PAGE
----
Former Senator talks health care, need for universal access
With an estimated 90 million Americans uninsured and underinsured, there is no issue of more importance to the future of our democracy than health care, according to former US Senator from South Dakota Tom Daschle, who spoke at Claremont McKenna College’s Athenaeum Monday night.
Amid students and the politically inclined, the former Senate majority leader and tireless health care advocate stressed the importance of participation in the November election as part of this year’s Marian Miner Cook Athenaeum speaker series. Political views aside, he warns the level of participation could make or break our democracy.
“In less than 45 days, we will ultimately determine what happens to the Affordable Care Act. For Mr. Romney it’s repeal and replace, for Mr. Obama it’s his signature achievement in his first 4 years,” Mr. Daschle said. “This is a very close race and it could go either way. Votes matter.”
Mr. Daschle knows from experience. He began his political career as a member of the US House of Representatives in 1978, beating his opponent by 14 votes.
“Which in South Dakota is 60 percent,” he joked.
After serving 4 terms in the House, he was elected to the US Senate in 1986, where he was named minority leader in 1994. To date, he is the only senator to have served as both the Senate’s minority and majority leader.
His run with the Senate came to an end in defeat by Republican John Thune in 2004. He now serves as a policy advisor at DLA Piper Global Law Firm, where he acts as a strong advocate of many public policy issues including universal health care. Mr. Daschle published a book on the subject, titled Getting it Done: How Obama and Congress Finally Broke the Stalemate to Make Way for Healthcare Reform in 2010.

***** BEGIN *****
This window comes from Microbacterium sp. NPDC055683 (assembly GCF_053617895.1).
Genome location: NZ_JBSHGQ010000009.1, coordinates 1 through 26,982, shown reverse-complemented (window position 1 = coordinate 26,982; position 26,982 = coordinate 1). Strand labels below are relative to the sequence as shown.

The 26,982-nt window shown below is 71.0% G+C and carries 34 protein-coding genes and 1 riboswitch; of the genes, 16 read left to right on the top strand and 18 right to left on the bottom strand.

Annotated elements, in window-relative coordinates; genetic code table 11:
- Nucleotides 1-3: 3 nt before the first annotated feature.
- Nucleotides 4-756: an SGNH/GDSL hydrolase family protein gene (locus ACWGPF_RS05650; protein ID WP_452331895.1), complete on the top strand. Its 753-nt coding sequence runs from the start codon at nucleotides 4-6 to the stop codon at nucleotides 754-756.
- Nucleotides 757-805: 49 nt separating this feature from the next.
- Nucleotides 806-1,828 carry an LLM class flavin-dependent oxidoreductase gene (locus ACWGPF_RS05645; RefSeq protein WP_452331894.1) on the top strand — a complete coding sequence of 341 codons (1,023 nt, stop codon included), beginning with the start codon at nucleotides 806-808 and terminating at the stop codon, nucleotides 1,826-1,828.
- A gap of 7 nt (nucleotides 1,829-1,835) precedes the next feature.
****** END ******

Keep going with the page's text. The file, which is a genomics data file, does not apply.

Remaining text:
Despite varied stances on President Barack Obama’s plan for universal, affordable health care, Mr. Daschle claims there are 3 main challenges surrounding the current health care system that are universally accepted across the political spectrum. To start, the United States’ health care system has serious problems with access, cost and quality. He refers to health care as a pyramid. At the base of the pyramid is basic health care. At the top are the most sophisticated applications like heart transplants and MRIs. Every society starts at the base and works its way up until the money runs out. This is not the practice in the United States.
“In the United States, we start from the top of the pyramid and work our way down until the money runs out and people confuse that with quality,” he said. “The problem is that is where costs are most expensive. You can deal with health care in the broadest and most basic way at the base of the pyramid and yet a lot of people don’t have base-of-the-pyramid care.”
The cause of these problems is another accepted bipartisan issue: It all comes back to transparency.
“We have more access to stats on any sports figure…than we do on any doctor or hospital,” Mr. Daschle said. “You don’t know about the quality of a doctor. You have no way of knowing. You can’t tell what the record of a hospital is because there is no transparency and you can’t fix what you can’t see.”
Fundamental issues across party lines come down to the role government plays in this process. Several students voiced these concerns to Mr. Daschle. Can the government force a child with obesity to choose broccoli over chips? What happens to doctors inundated with work because of the new system? How do they make a living? Those are all complex issues, he agreed, but Mr. Daschle maintained the important thing is that we continue to work toward universal access.
“For the first time, we now have the prospects of universal health care access as a public policy goal. The pieces are there,” he said. “We must fully appreciate that we are going to lose and gain yards but at the end of the day, our goal is to get to the end.”
It is imperative that young Americans, like CMC students, ask these questions and start moving toward a solution, according to Mr. Daschle.
“You [students] are going to feel the effect of all this far greater than I ever will, and I think you have a right and certain responsibility to see this turns out well,” he said. “We are on an unsustainable path and unless we start addressing health care in a very comprehensive way, we will not succeed.”